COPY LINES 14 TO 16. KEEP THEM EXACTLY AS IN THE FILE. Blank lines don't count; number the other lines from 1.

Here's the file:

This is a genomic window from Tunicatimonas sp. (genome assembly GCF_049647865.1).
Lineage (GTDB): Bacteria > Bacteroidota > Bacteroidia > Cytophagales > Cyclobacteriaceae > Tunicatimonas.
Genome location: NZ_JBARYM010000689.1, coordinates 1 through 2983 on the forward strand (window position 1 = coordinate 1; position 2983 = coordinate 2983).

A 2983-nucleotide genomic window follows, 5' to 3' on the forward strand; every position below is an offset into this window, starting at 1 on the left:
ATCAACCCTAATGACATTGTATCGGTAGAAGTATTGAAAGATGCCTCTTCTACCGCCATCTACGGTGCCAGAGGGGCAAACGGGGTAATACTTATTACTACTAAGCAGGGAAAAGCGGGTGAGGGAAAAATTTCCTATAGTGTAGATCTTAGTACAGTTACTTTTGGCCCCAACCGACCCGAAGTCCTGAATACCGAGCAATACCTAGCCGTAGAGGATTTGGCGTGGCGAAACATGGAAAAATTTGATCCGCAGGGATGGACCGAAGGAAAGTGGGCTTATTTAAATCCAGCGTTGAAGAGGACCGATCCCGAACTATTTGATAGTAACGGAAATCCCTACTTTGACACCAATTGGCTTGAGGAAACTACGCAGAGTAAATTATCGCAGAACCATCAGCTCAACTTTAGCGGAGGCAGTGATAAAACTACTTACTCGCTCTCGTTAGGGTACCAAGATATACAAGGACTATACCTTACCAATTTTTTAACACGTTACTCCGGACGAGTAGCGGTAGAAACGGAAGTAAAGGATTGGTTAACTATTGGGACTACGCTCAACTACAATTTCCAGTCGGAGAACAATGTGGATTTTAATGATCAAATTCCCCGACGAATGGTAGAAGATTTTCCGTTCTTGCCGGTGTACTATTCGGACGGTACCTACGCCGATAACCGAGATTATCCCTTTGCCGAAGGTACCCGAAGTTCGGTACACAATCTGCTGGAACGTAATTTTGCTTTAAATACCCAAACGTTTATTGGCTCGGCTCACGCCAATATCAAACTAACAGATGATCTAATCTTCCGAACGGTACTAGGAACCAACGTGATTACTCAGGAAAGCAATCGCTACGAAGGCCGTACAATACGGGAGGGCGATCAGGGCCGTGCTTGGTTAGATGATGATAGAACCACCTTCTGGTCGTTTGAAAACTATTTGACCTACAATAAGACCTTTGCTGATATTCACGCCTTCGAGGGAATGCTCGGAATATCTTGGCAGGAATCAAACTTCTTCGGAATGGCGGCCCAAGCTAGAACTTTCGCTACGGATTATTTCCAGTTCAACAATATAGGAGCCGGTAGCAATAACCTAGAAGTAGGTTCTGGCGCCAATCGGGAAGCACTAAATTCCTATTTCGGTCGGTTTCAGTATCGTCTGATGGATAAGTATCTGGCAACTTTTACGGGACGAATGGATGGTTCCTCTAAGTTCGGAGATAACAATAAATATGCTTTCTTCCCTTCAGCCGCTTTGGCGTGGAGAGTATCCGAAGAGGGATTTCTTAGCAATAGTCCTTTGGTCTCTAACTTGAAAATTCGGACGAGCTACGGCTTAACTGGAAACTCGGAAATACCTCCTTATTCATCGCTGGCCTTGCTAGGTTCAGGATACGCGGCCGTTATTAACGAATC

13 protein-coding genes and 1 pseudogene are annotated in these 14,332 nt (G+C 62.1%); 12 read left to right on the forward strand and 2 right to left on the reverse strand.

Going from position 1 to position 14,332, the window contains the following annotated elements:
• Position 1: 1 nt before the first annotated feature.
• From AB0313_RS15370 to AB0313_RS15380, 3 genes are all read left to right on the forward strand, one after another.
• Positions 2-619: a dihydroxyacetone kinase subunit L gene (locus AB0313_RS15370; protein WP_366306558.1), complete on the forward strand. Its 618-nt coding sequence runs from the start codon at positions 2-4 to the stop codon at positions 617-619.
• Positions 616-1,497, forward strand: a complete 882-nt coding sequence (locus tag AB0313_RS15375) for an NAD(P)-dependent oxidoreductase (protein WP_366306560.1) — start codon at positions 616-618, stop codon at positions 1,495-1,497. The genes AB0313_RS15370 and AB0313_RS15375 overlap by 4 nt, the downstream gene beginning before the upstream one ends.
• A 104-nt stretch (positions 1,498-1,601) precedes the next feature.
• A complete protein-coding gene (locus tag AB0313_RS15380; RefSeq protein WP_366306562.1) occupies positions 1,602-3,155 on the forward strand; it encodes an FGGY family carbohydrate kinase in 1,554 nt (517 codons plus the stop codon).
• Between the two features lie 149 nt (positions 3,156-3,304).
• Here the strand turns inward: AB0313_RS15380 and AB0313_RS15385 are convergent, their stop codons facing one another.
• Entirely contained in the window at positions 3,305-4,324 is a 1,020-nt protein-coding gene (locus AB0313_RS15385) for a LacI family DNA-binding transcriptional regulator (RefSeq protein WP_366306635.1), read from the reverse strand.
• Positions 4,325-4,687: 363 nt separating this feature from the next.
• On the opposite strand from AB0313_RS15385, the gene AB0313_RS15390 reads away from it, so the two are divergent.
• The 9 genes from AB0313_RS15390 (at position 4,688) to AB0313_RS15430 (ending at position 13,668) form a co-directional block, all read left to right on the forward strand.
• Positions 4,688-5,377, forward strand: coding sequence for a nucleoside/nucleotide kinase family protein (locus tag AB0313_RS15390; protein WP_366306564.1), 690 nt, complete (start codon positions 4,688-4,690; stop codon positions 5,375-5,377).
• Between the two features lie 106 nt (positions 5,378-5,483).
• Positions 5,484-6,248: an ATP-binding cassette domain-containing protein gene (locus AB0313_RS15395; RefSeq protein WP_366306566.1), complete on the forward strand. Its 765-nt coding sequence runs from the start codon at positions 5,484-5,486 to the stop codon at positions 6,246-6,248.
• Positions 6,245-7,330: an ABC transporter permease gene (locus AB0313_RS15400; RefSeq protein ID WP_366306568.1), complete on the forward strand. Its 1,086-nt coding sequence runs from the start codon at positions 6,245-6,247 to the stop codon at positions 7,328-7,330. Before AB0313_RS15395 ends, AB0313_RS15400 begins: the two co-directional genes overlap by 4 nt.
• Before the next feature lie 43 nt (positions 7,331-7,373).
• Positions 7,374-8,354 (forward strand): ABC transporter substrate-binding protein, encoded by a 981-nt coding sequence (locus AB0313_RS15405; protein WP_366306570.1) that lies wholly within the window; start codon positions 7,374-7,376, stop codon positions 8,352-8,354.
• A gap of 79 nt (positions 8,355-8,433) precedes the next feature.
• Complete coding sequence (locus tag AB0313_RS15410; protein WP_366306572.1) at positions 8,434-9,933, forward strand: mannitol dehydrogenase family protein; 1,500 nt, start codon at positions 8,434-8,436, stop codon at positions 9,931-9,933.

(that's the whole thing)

• Between the two features lie 149 nt (positions 3,156-3,304).
• Here the strand turns inward: AB0313_RS15380 and AB0313_RS15385 are convergent, their stop codons facing one another.
• Entirely contained in the window at positions 3,305-4,324 is a 1,020-nt protein-coding gene (locus AB0313_RS15385) for a LacI family DNA-binding transcriptional regulator (RefSeq protein WP_366306635.1), read from the reverse strand.